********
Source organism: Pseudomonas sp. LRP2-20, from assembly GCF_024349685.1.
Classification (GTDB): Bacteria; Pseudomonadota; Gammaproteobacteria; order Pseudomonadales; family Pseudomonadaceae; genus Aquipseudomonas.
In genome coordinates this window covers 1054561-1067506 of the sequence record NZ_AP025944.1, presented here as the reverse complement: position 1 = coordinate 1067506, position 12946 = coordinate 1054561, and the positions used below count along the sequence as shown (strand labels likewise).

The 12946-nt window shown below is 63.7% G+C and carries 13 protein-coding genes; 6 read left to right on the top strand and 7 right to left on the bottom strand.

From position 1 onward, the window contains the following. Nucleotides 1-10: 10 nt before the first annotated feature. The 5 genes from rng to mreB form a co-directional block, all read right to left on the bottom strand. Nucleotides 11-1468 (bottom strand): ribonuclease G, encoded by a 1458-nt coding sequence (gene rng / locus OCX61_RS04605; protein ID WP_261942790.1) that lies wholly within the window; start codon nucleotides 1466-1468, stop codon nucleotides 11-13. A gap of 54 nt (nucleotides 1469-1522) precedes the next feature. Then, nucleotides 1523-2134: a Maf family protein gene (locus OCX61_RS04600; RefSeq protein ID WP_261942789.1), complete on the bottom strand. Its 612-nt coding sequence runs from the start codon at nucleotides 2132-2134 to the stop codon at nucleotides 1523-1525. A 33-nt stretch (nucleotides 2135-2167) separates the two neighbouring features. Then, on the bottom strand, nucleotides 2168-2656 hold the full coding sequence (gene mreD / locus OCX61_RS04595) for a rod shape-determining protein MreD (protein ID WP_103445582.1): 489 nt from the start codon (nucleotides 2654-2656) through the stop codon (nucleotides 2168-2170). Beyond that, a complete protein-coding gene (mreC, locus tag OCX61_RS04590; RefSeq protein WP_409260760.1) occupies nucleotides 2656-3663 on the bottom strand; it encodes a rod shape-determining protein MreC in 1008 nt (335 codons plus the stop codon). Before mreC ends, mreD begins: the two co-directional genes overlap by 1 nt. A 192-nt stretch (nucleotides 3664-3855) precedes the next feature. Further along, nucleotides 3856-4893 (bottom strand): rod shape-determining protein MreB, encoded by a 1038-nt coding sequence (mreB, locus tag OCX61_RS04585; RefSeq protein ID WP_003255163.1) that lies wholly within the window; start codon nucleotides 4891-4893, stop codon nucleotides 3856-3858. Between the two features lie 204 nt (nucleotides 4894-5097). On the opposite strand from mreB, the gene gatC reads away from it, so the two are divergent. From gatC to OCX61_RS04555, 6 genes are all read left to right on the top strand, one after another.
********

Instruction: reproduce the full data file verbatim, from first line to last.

Source organism: Pseudomonas sp. LRP2-20, from assembly GCF_024349685.1.
Classification (GTDB): Bacteria; Pseudomonadota; Gammaproteobacteria; order Pseudomonadales; family Pseudomonadaceae; genus Aquipseudomonas.
In genome coordinates this window covers 1054561-1067506 of the sequence record NZ_AP025944.1, presented here as the reverse complement: position 1 = coordinate 1067506, position 12946 = coordinate 1054561, and the positions used below count along the sequence as shown (strand labels likewise).

The 12946-nt window shown below is 63.7% G+C and carries 13 protein-coding genes; 6 read left to right on the top strand and 7 right to left on the bottom strand.

From position 1 onward, the window contains the following. Nucleotides 1-10: 10 nt before the first annotated feature. The 5 genes from rng to mreB form a co-directional block, all read right to left on the bottom strand. Nucleotides 11-1468 (bottom strand): ribonuclease G, encoded by a 1458-nt coding sequence (gene rng / locus OCX61_RS04605; protein ID WP_261942790.1) that lies wholly within the window; start codon nucleotides 1466-1468, stop codon nucleotides 11-13. A gap of 54 nt (nucleotides 1469-1522) precedes the next feature. Then, nucleotides 1523-2134: a Maf family protein gene (locus OCX61_RS04600; RefSeq protein ID WP_261942789.1), complete on the bottom strand. Its 612-nt coding sequence runs from the start codon at nucleotides 2132-2134 to the stop codon at nucleotides 1523-1525. A 33-nt stretch (nucleotides 2135-2167) separates the two neighbouring features. Then, on the bottom strand, nucleotides 2168-2656 hold the full coding sequence (gene mreD / locus OCX61_RS04595) for a rod shape-determining protein MreD (protein ID WP_103445582.1): 489 nt from the start codon (nucleotides 2654-2656) through the stop codon (nucleotides 2168-2170). Beyond that, a complete protein-coding gene (mreC, locus tag OCX61_RS04590; RefSeq protein WP_409260760.1) occupies nucleotides 2656-3663 on the bottom strand; it encodes a rod shape-determining protein MreC in 1008 nt (335 codons plus the stop codon). Before mreC ends, mreD begins: the two co-directional genes overlap by 1 nt. A 192-nt stretch (nucleotides 3664-3855) precedes the next feature. Further along, nucleotides 3856-4893 (bottom strand): rod shape-determining protein MreB, encoded by a 1038-nt coding sequence (mreB, locus tag OCX61_RS04585; RefSeq protein ID WP_003255163.1) that lies wholly within the window; start codon nucleotides 4891-4893, stop codon nucleotides 3856-3858. Between the two features lie 204 nt (nucleotides 4894-5097). On the opposite strand from mreB, the gene gatC reads away from it, so the two are divergent. From gatC to OCX61_RS04555, 6 genes are all read left to right on the top strand, one after another.